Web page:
New Bars Are A Sign of Evolution for Downtown Miami
Such a find in downtown Miami, best known for its lawyers, homeless population, and blocks of shuttered storefronts, seems impossible. But over the past six months, three creative, approachable, and reasonably priced bars — Jaguar Sun, Mama Tried, and Lost Boy — have opened as the city's urban core which seems poised for a long-awaited revival.
-Miami New Times, Zachery Fagenson
Chances are if we have spoken anytime in the last few months we have talked about the evolution of downtown Miami that is happening now. Perhaps we even toured the restaurants, night club or catering locations that are now available. But whether you've delved into this conversation with me over coffee one morning or not, you should read this article from New Times that came out yesterday. It perfectly captures the signs that this is the moment of the tipping point for Downtown's revival.
A New Crop of Bars Could Be a Harbinger for Downtown Miami
full article on www.miaminewtimes.com
excerpts from the article...
Such a find in downtown Miami, best known for its lawyers, homeless population, and blocks of shuttered storefronts, seems impossible. But over the past six months, three creative, approachable, and reasonably priced bars — Jaguar Sun, Mama Tried, and Lost Boy — have opened as the city's urban core which seems poised for a long-awaited revival. Previously, 1306 and the Corner moved into the neighborhood. And more are on the way, including Over Under from Broken Shaker alum Brian Griffiths and a multilevel drinking and dining complex in the former post office on NE First Avenue.
"For years, downtown seemed abandoned, but it's always had this great potential, and now there's so much more with the new developments and the excitement in the area," says Domingo Murillo, who in early June opened Mama Tried (207 NE First St., Miami; 786-803-8087; mamatriedmia.com), named for an old Merle Haggard tune, in the space once occupied by the dive bar Pub One.
Murillo; Dan Binkiewicz of Purdy Lounge, Sweet Liberty, and Blackbird Ordinary; and Mauricio Lacayo of the Bend Liquor Lounge replaced the gritty vibe with a clean, '70s-inspired motif. Spherical copper lamps hang above a wooden U-shaped bar flanked by green banquettes. This is a drinker's bar, and it's priced and designed as such.
...[E]fforts to make Flagler Street more pedestrian friendly and the emergence of developers such as Moishe Mana — an Israeli investor who, with opaque plans, has bought up tens of millions of dollars' worth of property in the area — have it poised for a revival. Some restaurateurs, such as Niu Kitchen's and Arson's Deme Lomas and Karina Iglesias, have seen the opportunity, and now bartenders are following suit.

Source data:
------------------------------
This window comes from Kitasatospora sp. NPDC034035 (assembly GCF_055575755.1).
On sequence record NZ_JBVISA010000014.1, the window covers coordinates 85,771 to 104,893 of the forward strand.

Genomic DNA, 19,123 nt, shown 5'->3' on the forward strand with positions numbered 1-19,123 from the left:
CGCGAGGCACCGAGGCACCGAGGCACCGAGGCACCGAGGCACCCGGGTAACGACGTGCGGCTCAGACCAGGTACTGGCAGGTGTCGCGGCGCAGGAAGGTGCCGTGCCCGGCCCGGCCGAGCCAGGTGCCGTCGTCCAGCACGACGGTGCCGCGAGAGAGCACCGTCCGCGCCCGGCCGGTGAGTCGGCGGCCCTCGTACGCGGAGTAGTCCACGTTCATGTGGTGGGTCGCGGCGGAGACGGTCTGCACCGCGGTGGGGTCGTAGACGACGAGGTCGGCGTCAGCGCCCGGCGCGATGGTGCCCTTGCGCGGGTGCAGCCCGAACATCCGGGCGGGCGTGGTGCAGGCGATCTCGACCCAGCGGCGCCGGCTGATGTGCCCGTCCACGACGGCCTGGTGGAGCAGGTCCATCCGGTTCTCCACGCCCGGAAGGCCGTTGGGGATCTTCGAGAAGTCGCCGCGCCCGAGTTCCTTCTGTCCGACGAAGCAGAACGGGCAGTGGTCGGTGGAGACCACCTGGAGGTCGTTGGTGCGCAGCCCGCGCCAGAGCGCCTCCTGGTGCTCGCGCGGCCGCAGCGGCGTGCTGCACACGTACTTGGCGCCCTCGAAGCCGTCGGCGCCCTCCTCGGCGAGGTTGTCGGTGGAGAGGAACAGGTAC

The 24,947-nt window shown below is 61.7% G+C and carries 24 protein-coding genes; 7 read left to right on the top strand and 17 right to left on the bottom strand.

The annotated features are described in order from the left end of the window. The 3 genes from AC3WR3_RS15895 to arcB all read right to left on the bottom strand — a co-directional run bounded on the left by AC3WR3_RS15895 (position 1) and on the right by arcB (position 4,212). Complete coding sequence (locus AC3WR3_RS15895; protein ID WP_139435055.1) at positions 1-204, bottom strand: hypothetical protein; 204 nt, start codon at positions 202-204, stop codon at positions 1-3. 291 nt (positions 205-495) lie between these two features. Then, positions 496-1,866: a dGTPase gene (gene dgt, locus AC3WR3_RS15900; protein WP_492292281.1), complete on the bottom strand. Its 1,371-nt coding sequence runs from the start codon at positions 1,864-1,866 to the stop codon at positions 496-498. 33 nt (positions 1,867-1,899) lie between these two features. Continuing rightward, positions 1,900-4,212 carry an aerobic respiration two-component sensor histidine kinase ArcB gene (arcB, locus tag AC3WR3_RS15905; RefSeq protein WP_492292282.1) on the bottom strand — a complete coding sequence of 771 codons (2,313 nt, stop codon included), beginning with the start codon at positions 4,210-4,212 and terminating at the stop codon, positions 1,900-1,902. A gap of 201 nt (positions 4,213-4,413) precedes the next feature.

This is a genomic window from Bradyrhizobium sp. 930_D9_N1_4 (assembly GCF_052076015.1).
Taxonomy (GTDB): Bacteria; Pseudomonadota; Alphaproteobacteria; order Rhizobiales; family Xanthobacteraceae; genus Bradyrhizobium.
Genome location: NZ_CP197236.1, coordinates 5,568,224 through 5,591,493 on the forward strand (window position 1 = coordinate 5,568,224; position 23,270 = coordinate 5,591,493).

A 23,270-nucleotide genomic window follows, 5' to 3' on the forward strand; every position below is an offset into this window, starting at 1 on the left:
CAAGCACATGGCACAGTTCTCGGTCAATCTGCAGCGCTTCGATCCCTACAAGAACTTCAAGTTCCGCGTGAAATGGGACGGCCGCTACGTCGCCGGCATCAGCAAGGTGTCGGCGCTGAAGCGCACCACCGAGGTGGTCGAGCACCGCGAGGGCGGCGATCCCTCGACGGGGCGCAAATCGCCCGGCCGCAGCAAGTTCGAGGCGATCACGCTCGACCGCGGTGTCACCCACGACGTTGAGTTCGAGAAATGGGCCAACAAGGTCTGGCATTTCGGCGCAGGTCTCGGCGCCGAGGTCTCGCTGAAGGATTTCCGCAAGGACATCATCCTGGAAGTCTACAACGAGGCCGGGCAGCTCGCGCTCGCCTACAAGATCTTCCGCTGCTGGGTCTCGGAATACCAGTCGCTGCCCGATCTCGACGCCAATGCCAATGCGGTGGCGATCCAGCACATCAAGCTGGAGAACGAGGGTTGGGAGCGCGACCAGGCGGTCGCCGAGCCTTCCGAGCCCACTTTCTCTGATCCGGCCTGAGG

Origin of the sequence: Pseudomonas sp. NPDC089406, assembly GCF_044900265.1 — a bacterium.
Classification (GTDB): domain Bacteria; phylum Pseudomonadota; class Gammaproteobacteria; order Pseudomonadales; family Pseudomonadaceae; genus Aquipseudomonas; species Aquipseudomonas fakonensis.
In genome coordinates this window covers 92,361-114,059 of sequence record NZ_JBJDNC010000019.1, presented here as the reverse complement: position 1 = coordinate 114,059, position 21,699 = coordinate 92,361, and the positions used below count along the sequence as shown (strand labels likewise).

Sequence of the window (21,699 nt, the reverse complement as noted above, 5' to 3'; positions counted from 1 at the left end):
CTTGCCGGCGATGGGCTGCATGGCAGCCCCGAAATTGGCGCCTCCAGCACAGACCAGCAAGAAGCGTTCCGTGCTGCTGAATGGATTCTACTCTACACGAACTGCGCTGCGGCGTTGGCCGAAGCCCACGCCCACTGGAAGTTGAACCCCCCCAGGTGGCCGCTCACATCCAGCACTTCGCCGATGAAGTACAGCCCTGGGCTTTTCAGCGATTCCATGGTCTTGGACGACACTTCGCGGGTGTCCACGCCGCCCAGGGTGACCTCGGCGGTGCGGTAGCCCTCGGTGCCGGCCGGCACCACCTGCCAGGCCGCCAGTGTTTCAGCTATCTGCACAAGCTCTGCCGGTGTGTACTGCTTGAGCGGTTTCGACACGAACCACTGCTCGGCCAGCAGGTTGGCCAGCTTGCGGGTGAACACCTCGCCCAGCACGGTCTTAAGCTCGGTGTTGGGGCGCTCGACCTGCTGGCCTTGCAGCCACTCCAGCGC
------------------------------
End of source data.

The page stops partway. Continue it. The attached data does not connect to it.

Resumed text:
"We never looked anywhere but downtown, and we started looking in 2015," Griffiths says of the forthcoming Over Under. "I would spend days just walking around and looking at every single space."
After nearly giving up, he landed a spot in the historic Alfred I. duPont Building and has since been slogging through construction delays. Though a late-summer opening was delayed, he hopes to be pouring by the end of the year. The drinks here will highlight rare tropical ingredients found in Central America or Southeast Asia but that are also abundant in South Florida.
"Citrus fruits are obvious here, but also being able to utilize unique fruits like large pomelos and tangelos is a huge opportunity," Griffiths says. "We have beautiful mangoes, and we want to use them in both their green and ripe forms."
Recently, he and chef James McNeal, formerly of Roberta's in the Design District, have been trawling South Florida farms for ingredients. Griffiths has been experimenting with hard-to-process fruits such as lychees, longans, and rambutans. There have even been tests with durian, a custardy fruit with an aroma so offensive it's banned on public transportation in some parts of Southeast Asia. "I love it — it's like onion jam — but I don't know that people will stay in a bar that smells like it," Griffiths says.
With a growing base of well-heeled office workers and downtown residents, these already-creative bars will likely have more room for experimentation. On a recent Saturday night at Jaguar Sun, Brickell pizza royalty Franco and Ashley Stanzione are sitting on floral-patterned stools while polishing off a kouign-amann ice-cream sandwich ($8) when Thompson emerges from behind the bar with a bottle of Riesling he says will be just the right pairing. When a plate covered by waves of salty country ham ($9) from Finchville, Tennessee, is set down, Thompson returns with a bottle of sherry and a promise it will do the same.
In fact, all of Thompson's cocktails pair perfectly with Hynes' food. That country ham seems a nod to the chef's time at Momofuku, where David Chang has long extolled the values of this uniquely American product. Hynes also worked at Thomas Keller's Per Se in New York City and Pascal Barbot's Astrance in Paris, and it shows in dishes such as perfectly cooked house-made campanelle ($18) with little knots of stone crab. The seasonal crustacean's sweetness is perfectly complemented by floral almonds and saffron.
As the bowl disappears, chef Michelle Bernstein and her husband stroll in for a quick predinner cocktail. Something special is happening downtown. It's obvious, and it's about time.